Mutations can not only make the virus more contagious, but in very rare cases also enable it to escape the immune system, even if the immune system has already become acquainted with an earlier variant of the virus or a vaccine. Researchers then speak of escape mutations. They are favored by increased pressure on the virus in the course of increasing immunity in the population. Viruses that can also infect people who have already contracted another variant of the virus or who have been vaccinated against it can multiply better than others because they have more hosts available. "Vaccinations, but also natural immunization in the course of an infection, increase the selection pressure for the virus," says Luka Cicin-Sain. This can encourage the spread of escape variants. They are genetically modified in such a way that they are no longer recognized by the defense substances (antibodies) of the immune system against the previous variants. For the virus, it is irrelevant whether antibodies were produced by a vaccination or by an infection. “In both cases, mutations then have advantages that the antibodies cannot recognize,” says Cicin-Sain.

Researchers from the Leibniz Institute for Primate Research in Göttingen reported on specific escape options. In their study, neutralizing antibodies used in the treatment of COVID-19 were ineffective in both the South African variant B.1.351 and the Brazilian variant P.1.

According to Friedemann Weber, the Brazilian and South African variants could spread more widely as a result of the vaccinations in Germany. Because they are no longer recognized by the antibodies as well as the original variant and the British variant and could thus prevail over them. "That can happen, but I do not expect a sharp increase," said Weber. Because the immune response is not just about antibodies, but also about T cells. These belong to the white blood cells and, for example, track down cells infected by the virus in order to destroy them. They can also reduce the viral load and, above all, seem to protect against a severe course, says the virologist. "Despite the virus variants, you are not defenseless with a vaccination."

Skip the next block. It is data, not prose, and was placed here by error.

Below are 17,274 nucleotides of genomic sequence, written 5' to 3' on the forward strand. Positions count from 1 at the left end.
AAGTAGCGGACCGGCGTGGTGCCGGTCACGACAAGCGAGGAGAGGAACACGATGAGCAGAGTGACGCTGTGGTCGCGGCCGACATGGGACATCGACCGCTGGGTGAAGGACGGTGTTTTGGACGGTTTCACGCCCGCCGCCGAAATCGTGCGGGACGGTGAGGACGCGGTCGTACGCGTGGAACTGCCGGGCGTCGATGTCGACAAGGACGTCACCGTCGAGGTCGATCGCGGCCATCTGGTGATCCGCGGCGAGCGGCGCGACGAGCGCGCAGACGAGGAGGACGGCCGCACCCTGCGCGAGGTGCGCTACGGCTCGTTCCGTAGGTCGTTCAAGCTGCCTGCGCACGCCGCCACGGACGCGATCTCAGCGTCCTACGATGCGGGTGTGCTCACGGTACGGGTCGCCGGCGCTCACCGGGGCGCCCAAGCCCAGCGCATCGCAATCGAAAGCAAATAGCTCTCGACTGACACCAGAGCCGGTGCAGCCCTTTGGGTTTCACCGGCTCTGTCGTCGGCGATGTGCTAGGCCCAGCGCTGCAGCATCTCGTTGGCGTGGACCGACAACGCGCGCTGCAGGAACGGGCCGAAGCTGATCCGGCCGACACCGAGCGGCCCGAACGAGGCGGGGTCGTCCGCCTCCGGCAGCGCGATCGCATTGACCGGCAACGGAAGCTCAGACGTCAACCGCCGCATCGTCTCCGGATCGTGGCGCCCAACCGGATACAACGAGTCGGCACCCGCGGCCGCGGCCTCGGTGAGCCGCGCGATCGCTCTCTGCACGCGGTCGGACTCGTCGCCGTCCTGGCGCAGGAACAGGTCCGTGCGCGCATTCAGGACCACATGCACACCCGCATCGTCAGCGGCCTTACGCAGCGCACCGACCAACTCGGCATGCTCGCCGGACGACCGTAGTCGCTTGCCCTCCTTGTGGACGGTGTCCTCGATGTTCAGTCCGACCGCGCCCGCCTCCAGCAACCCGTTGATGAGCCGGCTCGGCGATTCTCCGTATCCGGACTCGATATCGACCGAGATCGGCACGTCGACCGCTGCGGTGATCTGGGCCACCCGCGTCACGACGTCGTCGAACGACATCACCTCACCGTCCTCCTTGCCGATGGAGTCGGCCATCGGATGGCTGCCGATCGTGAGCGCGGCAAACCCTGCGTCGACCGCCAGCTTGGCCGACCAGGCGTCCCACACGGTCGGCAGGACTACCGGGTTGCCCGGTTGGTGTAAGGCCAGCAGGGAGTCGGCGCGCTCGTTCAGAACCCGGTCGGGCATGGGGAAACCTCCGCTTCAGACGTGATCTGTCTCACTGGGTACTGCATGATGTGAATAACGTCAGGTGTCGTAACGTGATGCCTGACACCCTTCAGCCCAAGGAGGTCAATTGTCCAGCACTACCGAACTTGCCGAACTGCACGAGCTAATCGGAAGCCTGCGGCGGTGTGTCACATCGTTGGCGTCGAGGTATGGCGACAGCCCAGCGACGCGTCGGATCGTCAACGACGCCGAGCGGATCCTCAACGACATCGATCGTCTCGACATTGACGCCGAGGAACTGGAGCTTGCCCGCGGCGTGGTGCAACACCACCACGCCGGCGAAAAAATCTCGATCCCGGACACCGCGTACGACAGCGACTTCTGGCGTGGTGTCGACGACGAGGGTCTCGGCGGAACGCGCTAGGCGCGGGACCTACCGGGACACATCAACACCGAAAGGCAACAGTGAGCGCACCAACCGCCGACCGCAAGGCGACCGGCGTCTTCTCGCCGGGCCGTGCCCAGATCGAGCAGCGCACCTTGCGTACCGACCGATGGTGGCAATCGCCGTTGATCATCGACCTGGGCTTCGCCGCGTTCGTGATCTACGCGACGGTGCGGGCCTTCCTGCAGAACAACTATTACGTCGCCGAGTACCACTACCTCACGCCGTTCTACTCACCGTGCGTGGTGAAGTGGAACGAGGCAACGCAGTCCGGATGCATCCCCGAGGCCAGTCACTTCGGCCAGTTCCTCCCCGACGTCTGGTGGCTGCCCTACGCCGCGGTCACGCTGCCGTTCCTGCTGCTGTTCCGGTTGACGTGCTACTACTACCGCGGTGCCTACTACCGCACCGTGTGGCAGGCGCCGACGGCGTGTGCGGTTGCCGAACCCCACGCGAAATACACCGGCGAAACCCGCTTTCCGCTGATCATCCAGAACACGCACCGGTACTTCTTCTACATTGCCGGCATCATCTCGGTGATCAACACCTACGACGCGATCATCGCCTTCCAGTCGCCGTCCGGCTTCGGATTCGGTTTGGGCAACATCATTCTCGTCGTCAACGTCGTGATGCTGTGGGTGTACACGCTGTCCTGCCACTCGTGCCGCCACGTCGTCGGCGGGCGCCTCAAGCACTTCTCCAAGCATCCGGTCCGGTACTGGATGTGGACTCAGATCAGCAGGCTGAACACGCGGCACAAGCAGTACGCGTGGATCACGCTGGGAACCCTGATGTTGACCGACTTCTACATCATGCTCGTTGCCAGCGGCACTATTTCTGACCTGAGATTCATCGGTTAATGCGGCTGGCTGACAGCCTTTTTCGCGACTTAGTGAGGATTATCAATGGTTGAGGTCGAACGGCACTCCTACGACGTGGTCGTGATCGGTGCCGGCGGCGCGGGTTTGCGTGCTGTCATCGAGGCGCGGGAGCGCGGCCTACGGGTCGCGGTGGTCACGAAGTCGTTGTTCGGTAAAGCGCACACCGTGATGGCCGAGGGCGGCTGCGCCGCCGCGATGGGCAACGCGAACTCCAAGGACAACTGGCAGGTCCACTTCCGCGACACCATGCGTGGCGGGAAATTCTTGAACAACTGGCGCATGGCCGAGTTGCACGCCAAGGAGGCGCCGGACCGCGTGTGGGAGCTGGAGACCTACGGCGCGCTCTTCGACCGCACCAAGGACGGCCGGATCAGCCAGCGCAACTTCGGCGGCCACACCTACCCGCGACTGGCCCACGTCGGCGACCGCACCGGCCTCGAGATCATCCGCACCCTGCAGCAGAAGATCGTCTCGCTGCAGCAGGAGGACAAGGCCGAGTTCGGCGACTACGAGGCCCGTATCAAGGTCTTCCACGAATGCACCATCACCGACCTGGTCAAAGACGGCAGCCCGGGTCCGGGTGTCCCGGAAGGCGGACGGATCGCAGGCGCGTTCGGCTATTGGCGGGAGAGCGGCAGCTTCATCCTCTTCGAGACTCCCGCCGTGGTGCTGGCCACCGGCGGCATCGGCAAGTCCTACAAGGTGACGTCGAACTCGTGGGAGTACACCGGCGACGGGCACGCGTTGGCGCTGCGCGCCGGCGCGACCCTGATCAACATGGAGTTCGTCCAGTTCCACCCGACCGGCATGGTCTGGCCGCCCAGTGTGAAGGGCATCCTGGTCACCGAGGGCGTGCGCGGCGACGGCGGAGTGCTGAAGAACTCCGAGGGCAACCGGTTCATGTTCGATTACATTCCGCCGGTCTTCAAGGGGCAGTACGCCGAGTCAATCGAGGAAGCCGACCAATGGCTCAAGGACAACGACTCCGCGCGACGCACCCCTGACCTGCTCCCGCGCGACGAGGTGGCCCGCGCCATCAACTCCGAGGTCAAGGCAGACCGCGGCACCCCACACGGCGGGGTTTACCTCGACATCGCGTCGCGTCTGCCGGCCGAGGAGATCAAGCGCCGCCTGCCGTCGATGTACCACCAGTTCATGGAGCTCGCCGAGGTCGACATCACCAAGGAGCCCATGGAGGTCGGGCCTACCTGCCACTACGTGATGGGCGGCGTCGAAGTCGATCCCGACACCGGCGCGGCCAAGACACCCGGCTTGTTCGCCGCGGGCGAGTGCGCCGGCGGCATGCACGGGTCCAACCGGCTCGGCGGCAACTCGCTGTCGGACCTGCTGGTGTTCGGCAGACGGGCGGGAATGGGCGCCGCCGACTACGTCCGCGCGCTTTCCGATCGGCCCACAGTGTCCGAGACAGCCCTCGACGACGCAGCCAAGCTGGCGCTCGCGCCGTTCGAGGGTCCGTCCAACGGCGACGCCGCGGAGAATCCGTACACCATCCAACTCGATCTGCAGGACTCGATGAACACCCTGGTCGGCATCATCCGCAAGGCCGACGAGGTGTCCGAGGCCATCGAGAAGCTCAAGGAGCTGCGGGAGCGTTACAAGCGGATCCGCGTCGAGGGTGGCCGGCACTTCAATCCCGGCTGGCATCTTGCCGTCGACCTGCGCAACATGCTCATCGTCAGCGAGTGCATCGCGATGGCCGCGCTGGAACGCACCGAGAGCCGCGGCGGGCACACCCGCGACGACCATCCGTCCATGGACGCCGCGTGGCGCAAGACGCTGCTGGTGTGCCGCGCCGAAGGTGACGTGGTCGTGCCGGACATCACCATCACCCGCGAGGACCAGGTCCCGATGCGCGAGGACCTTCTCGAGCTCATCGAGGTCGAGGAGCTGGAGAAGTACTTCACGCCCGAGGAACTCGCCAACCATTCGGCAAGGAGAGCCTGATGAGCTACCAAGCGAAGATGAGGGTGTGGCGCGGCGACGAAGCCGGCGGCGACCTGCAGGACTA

Updates to the immune system

But what about completely new dangerous variants in the future? "New variants will certainly appear as long as the virus is spread around the world," says Friedemann Weber. The variants are perhaps a bit more contagious and the immune protection probably has to be updated again and again. A booster vaccination that takes new variants into account could therefore be necessary. "According to all that we know so far, a complete loss of an existing immunity is not to be expected."